All it took was a historic crash that created an epic opportunity: Housing has morphed from a form of shelter to one of the most popular tradable assets, thanks to a huge influx of institutional investors in a mammoth, albeit decreasing, supply of distressed properties. That is why it should come as no surprise the housing market is now nearly as volatile as the stock market.
"We've seen more volatility in real estate in the past five years than we have in the past 500," said Glenn Kelman, CEO of Redfin, an online real estate sales company.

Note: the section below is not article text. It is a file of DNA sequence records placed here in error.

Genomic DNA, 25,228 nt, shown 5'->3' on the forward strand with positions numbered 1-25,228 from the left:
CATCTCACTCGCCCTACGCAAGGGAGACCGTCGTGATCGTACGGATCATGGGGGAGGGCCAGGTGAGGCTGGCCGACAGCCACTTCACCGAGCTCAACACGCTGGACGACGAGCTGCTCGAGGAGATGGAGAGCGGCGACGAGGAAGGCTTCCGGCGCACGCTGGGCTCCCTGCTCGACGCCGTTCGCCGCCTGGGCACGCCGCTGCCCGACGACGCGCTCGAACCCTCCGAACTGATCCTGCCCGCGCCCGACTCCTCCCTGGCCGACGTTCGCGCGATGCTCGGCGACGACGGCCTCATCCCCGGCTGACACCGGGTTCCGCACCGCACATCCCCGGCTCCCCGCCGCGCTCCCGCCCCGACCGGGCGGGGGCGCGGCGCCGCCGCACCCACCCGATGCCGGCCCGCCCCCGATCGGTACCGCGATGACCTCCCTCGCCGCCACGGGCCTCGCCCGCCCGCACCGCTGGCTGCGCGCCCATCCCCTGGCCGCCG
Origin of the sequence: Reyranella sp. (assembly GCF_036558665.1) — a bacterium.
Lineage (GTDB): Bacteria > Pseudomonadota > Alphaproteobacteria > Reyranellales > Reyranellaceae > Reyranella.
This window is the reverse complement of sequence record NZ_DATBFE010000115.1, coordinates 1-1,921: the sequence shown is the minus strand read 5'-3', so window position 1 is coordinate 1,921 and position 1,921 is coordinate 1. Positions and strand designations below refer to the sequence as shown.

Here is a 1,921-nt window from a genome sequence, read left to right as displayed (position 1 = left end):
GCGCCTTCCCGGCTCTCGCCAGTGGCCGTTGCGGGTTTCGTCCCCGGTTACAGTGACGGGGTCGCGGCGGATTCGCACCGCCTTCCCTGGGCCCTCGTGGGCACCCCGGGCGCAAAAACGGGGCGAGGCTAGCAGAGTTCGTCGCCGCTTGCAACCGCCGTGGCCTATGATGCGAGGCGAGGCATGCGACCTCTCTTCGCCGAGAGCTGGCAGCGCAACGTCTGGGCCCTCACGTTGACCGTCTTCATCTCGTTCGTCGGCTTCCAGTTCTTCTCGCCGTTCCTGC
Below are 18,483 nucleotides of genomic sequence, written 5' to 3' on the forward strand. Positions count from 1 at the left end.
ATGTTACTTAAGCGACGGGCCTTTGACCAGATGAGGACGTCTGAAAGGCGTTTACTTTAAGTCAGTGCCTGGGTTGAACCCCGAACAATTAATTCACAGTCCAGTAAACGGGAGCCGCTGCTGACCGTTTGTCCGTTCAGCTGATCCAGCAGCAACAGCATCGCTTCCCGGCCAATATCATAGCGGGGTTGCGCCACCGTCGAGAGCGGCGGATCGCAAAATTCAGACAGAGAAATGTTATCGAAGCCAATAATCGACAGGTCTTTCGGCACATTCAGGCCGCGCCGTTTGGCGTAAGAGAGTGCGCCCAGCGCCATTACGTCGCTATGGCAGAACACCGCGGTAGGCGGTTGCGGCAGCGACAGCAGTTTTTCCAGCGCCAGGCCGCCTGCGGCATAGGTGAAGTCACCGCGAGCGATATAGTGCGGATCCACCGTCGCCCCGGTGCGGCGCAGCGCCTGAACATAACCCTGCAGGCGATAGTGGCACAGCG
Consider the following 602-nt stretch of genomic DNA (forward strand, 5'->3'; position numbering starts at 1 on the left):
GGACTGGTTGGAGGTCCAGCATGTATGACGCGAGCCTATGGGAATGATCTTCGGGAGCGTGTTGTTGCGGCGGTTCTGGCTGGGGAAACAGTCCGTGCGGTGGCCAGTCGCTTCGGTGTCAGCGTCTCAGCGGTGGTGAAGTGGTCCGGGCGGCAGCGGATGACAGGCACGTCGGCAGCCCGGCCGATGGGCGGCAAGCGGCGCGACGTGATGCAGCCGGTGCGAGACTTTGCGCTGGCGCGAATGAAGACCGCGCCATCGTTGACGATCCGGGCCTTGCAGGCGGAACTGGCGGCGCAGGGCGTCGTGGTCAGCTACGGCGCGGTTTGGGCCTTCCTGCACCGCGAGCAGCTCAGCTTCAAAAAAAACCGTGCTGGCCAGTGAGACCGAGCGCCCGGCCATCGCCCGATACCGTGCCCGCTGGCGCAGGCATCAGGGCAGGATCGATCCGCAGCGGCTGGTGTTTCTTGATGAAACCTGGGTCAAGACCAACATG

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Nothing proved that better than news last week that sales of newly built homes had plunged over 13 percent month-to-month in July while another report showed healthy gains in sales of existing homes in July. Suddenly, bulls became bears, and blame poured from every blog. Rising mortgage rates, sagging confidence, tight credit, tight supply, even bad weather made the long list of woes, but one stood out in particular—investors pulling out of the housing market.